How many years will it be until these areas are benefiting from a large, relatively wealthy and taxpayer funded retired population Vs the South where the Private Sector, with its poor pension provision, is the majority employer?

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Apr 08, 2012 at 11:33

Adam, taxation is simply legalised robbery which we all have to accept. It is a drag on economic growth as money taken from the productive does not get reinvested in business. The wealth confiscation by government has reached it's limit - so now, they are going to steal wealth by inflation. That is the only way to pay down the unbelievably large sovereign debts.

With economic mismanagement on this grand scale those of us who are genuinely productive have every right to try and protect themselves from invasive, inept government that subsidizes too many lazy, unmotivated and often uneducated people. Those that are genuinely poor need help and should get it, but those who are just abusing the system as part of the cradle to grave socialism should learn to be self reliant and develop a sense of pride in doing so. Those who depend on the state begging bowl will never accept this as it means stepping out of their comfort zones.

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PAYE taxpayer

Apr 10, 2012 at 08:36

You shiould not lure people into this trap of tax relief. Pension tax relief is the biggest con ever. HMRC owes me thousands because they find ways to wear you down and not to repay you the higher rate tax relief, ignoring letters, refuse to answer the telephone "six weeks is our response time, Sir". Do not lure people into this trap any more. It is a complete con perpertrated by the Pensions industry

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Apr 13, 2012 at 15:50

3 years ago i moved my pension from a 'with profits' scheme and into a pension wealth fund. This was the best thing I have ever done as I have seen 66% growth to date after receiving approximately 3% per year over the past 18 years!

I am a higher rate tax payer and do claim the tax back but this has never been a problem with the taxman. I also totally agree with Adam and believe it is the responsible thing to do to ensure you are not a burden on society in the future.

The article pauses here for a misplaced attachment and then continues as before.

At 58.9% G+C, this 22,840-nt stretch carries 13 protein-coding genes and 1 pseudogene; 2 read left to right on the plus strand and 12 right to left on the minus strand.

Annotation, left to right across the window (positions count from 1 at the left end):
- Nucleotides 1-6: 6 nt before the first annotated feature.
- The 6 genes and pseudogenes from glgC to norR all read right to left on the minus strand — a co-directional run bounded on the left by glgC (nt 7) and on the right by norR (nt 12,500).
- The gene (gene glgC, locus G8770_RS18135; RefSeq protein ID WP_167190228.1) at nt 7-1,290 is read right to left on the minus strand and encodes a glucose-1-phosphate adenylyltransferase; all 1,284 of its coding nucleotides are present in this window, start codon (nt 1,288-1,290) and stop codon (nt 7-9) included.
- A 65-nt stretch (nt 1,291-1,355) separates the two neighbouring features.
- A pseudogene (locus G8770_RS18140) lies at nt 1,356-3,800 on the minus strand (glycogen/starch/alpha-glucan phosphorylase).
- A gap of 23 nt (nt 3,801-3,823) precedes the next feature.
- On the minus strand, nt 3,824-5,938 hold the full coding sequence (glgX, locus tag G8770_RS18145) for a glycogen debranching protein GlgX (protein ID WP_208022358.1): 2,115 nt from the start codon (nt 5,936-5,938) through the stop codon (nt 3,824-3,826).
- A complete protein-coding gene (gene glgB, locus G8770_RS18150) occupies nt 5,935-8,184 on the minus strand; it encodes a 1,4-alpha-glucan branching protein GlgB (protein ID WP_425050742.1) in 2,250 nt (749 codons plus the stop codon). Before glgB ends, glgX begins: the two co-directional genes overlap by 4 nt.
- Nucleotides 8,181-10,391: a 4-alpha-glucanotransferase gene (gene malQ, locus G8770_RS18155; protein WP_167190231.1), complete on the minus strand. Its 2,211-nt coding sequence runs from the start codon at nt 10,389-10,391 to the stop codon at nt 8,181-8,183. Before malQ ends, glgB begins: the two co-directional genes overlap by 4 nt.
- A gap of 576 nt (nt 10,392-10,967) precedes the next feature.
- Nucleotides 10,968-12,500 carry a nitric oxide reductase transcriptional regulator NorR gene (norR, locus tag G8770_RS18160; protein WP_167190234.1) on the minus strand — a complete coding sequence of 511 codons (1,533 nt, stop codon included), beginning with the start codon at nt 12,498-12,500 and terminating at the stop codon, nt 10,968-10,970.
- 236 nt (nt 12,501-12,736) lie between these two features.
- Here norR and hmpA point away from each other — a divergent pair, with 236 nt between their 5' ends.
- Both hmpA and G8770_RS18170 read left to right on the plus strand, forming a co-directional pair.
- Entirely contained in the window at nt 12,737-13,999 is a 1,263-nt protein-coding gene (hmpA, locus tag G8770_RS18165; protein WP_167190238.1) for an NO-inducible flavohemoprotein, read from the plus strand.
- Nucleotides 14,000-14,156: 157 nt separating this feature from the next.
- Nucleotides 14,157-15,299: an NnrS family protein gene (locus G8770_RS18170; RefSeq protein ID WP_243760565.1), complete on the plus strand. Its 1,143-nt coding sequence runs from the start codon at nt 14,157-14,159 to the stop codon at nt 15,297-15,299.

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rachel newman

Sep 25, 2016 at 20:18

If you pay £10,000 into a self invested personal pension (SIPP) and as a 40% tax payer. Government tops up making £12500. But what about the other 20%? If HMRC raises the amount being taxed at 20% you pay 20% tax on the pension contribution of £12500 i.e £2,500 so where is the 40% saving ? as when you take the pension out you pay 20% on that amount again so in all you will end up paying £5,000 back to HMRC on the original £10,000 out into your pension pot. Help !!!

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Gerard Mc Govern

Feb 18, 2017 at 13:30


The 40% saving is as follows: you receive a 25% top up on your net contribution of £10,000.Your gross contribution is now £12,500- £2,500/£12,500= 20%. If you are required to submit a tax return or indeed are entitled to submit a tax return to claim back the additional tax relief at 40%-HMRC extends your basic rate band by £12,500 where you are a 40% tax rate payer so 40%-20% = 20% .Multiply the £12,500 by 20% and you come back to £2,500. In short, the government tops up you pension by 25% of net contribution or by 20% of gross contribution and you also get a tax relief saving of 20% against your taxable income as above but only on the lesser of your taxable income at the 40% rate or gross pension contribution. .

When you eventually draw down your pension (which is taxable) the tax payable will depend on your total taxable income which will include your pension at the time so if you will be basic rate taxpayer you will have no further tax to pay but and it is a big but, if your taxable income at the time, excluding your pension income will be taxable at the higher rate then you will be paying tax at the 40% rate or at the equivalent higher rate in the future on your pension income .The real saving is in the cash - free top up of 25% .As always, this answer relates to how tax law currently stands.Hope this answers your question.

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Sep 22, 2017 at 09:52

I would be grateful if someone could comment on any tax law changes for higher rate relief (40%) taxpayers since the original artical was written in 2012; in the article it advises:

"When you fill in the form, make sure you state how much your have contributed to your pension – you must give the gross contributions, which is the amount you have paid in plus the basic rate of tax relief you have already received on both your and your employer's contributions."

HMRC advised me recently that only your personal pension contribution at the Gross amount can go into your tax return for Higher Rate relief; is that correct? As always an example would be useful; please use an annual personal pension contribution of £5000 and employer contribution of £6000.